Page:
A draft of a Digital Competition Bill was recently released by the Ministry of Corporate Affairs along with an explanatory report by the committee that recommended this Bill.

The report leans on the recommendations of the Parliamentary Standing Committee of Finance that a Digital Competition Act is required to regulate large digital enterprises (Amazon, Google/Alphabet, Meta/Facebook/Whatsapp).

Presently, the Competition Commission of India (CCI) is empowered to assess any anti-competitive activity by digital enterprises ex-post - i.e. after the occurrence of the activity.

The main thrust of the new Bill is to empower the CCI to regulate conduct of large digital enterprises ex ante - i.e. before the occurrence of undesirable conduct. Simply put the CCI will become an umbrella regulator which will set the rules of the game for designated large digital enterprises in India. This approach is concurrent with global practice especially in the EU and UK which have formulated similar legislations.

AI impact

However, the recent proliferation of AI across sectors makes one wonder if the Digital Competition Bill is a bit early for India. For example, even though ChatGPT is not a substitute for Google, the fact that a product like it was built and data required for it was readily accessible, makes one rethink if the so-called gatekeepers of the digital economy really pose as formidable an entry barrier as we think.

Digital markets have unique attributes like network effects which result in foreclosing competition but the question is whether we need to let it play out for a bit before drawing the boundaries.

As for the Bill itself, it seems to follow a mix of the EU and UK approach wherein the CCI will designate certain large digital enterprises and lay down a list of dos and don’ts for some core services provided by them. For example, Amazon may be designated for the e-marketplace services it provides via Amazon.in or Meta may be designated for its social networking services provided via Instagram and Facebook.

So far, India has adopted a unique approach to regulate e-marketplaces. The FDI Policy distinguishes between foreign and Indian e-marketplaces. Foreign marketplaces are not allowed to pursue a dual role - that of platform owner and seller. No such rule applies to domestic e-marketplaces. The draft Bill implies two policy reversals - firstly, there will be no difference in policy for foreign and domestic e-marketplaces and secondly, all e-marketplaces will be allowed to assume a dual role - i.e. to run the platform and be a seller on the platform - to put it simply, to be a referee as well as a player in the game.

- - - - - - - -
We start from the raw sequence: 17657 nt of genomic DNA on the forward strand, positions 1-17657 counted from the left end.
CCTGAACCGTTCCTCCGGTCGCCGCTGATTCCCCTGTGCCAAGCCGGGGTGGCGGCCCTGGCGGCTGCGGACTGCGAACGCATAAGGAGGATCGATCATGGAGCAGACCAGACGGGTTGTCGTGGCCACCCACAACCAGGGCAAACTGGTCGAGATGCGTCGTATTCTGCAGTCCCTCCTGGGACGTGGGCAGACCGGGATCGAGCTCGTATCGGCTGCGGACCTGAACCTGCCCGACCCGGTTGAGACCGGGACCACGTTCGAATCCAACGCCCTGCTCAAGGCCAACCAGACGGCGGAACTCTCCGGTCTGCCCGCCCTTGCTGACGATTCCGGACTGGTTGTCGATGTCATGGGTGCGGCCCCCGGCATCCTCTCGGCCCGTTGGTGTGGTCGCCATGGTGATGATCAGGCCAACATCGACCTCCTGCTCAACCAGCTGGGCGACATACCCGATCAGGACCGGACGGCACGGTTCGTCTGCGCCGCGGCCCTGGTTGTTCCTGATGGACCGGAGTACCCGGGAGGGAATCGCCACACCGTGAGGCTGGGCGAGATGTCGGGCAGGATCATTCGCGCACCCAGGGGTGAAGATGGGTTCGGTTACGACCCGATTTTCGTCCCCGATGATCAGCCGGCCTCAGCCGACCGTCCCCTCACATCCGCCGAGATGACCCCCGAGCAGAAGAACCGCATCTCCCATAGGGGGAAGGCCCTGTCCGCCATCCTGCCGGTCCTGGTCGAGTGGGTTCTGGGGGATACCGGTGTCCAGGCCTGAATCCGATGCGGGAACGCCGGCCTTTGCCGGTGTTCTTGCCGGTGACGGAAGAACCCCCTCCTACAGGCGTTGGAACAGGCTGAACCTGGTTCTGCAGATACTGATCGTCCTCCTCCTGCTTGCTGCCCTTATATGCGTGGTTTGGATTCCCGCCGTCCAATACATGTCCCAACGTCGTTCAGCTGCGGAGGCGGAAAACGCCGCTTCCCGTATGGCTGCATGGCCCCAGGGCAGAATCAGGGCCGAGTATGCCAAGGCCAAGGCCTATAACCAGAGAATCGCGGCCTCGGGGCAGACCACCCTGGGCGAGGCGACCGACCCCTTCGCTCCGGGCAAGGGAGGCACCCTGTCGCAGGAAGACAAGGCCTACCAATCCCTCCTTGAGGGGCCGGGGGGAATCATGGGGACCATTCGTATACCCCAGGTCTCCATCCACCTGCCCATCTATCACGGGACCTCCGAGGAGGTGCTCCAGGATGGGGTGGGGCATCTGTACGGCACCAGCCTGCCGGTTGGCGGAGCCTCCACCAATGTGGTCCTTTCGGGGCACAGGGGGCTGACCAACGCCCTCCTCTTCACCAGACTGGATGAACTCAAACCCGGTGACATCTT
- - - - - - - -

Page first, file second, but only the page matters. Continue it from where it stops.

Unlike the existing law (FDI Policy), the draft Bill does not prohibit an e-marketplace from assuming a dual role. The clause on self-preferencing in the draft Bill only states that a designated enterprise shall not favour its own products or services. Therefore, as per the draft Bill all e-marketplaces in India will now be able to run the platform as well as offer their own goods and services for sale on the platform.

The draft Bill itself highlights how enforcement of the FDI Policy is ambiguous and breeds uncertainty. Moreover, the draft Bill clearly states that if any of its provisions are inconsistent with an existing law then the draft Bill will take precedence.

Whether or not distinguishing between foreign and domestic e-marketplaces is desirable and whether or not e-marketplaces assuming a dual role is fair or not are larger questions. Their answers must be rooted in well thought out economic policy. If that exercise has been undertaken, it’s not captured in the report accompanying the draft Bill and if it hasn’t, then the proposed law must not be preceded by such conscious discussion. A rethink and reboot may be required.

The writer is an independent public policy researcher. Views are personal